Systems Collapse Program
Thu, Otakaari 1X, Auditorium A2
13:00 Antti Majava, Tere Vadén, Karoliina Lummaa: Tracing cultural transitions for sustainability
13:30 Erich Berger: Radical Witnessing – Deep Time, Art and the Scope of the Real
14:00-15:00 Jan van Boeckel & Jeroen Lutters: Fostering Agility through Art, presentation 1 & 2
15:30 Riikka Mäkikoskela: BREAKING OUT THE SILOS! From Art and Engineering – Perspectives towards Circular Economy and Sustainable Society
16:00 Maija Lassila: Living Worlds of Colour and Light in a Northern Finland Swamp
17:00-18:00 Rob van Haren & Irmgard Starmann: Panarchy in the Anthropocene
Tracing cultural transitions for sustainability
Antti Majava (MFA), Tere Vadén (PhD), Karoliina Lummaa (PhD)
Thu, 13:00, Otakaari 1X, Auditorium A2
The needed social and cultural shift towards sustainability has noteworthy historical predecessors. Culturally oriented sustainability research might ask for example, what is energy production for, and how energy use is connected to values that are developed through social, and cultural processes. It is also worth of investigating if artistic avant-garde movements have potential in creating a new network of meanings which might allow humans to reconnect with organic/nonhuman systems and non-consumerist cultural ideals.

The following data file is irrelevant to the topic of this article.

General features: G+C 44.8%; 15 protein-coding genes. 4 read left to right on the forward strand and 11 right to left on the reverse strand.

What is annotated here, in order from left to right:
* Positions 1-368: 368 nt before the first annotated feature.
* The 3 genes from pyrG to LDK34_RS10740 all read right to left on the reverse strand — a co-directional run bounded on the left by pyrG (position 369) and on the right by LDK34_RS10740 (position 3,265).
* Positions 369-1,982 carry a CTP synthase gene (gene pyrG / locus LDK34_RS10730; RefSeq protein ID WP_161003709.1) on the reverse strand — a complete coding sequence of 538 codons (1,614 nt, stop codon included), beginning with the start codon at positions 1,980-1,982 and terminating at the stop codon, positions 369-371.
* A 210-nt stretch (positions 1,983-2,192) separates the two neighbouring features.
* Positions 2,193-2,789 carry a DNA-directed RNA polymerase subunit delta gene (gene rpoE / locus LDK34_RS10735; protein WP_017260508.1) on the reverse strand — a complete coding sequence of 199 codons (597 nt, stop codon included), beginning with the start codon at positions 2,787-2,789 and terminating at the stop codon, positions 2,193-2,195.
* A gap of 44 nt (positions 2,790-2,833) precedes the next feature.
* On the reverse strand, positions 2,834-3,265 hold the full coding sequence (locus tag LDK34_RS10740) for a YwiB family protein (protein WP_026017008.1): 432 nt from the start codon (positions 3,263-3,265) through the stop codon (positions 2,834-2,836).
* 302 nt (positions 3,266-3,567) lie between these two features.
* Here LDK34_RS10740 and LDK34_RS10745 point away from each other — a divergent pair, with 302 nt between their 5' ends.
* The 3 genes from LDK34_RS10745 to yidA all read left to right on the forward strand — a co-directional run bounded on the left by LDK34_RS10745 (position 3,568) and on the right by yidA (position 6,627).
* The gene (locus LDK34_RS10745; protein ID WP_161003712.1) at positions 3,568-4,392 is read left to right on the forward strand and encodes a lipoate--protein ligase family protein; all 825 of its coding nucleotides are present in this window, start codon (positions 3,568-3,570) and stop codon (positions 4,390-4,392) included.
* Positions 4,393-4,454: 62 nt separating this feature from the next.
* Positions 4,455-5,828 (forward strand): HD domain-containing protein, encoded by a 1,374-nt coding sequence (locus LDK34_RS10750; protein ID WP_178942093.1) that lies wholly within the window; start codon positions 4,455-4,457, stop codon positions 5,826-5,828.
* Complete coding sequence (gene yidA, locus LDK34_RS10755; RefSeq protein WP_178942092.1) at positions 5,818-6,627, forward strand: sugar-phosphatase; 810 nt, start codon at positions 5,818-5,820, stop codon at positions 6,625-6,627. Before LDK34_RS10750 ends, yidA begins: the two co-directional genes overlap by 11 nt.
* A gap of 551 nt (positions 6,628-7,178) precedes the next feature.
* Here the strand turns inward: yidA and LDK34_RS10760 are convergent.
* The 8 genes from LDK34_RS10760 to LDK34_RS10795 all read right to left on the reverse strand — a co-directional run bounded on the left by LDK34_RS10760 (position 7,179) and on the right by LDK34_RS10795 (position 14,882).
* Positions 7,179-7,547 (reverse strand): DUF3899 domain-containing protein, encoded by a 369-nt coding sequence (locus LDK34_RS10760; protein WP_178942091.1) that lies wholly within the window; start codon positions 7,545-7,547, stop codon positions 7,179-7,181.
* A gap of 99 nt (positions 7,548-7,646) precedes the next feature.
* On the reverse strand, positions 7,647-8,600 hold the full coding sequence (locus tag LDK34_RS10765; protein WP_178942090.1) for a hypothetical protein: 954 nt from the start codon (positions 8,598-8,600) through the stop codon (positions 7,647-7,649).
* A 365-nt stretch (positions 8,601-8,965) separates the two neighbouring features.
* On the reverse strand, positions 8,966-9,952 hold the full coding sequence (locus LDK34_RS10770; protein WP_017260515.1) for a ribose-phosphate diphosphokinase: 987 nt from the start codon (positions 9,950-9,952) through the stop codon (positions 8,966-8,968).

Antti Majava (MFA) is an artist who is writing his doctoral thesis about the effects of nature, society and science on the development of artistic phenomena. Philosopher Tere Vadén (PhD) specializes in the material and intellectual underpinnings of politics and culture, in particular the experiential dimensions of energy. Karoliina Lummaa (PhD) is a researcher of literature and environmental humanities. Natural scientist Jussi T. Eronen (PhD) concentrates on the study of ecosystems and the climate. Majava, Vadén, Lummaa and Eronen work at the multidisciplinary BIOS Research unit.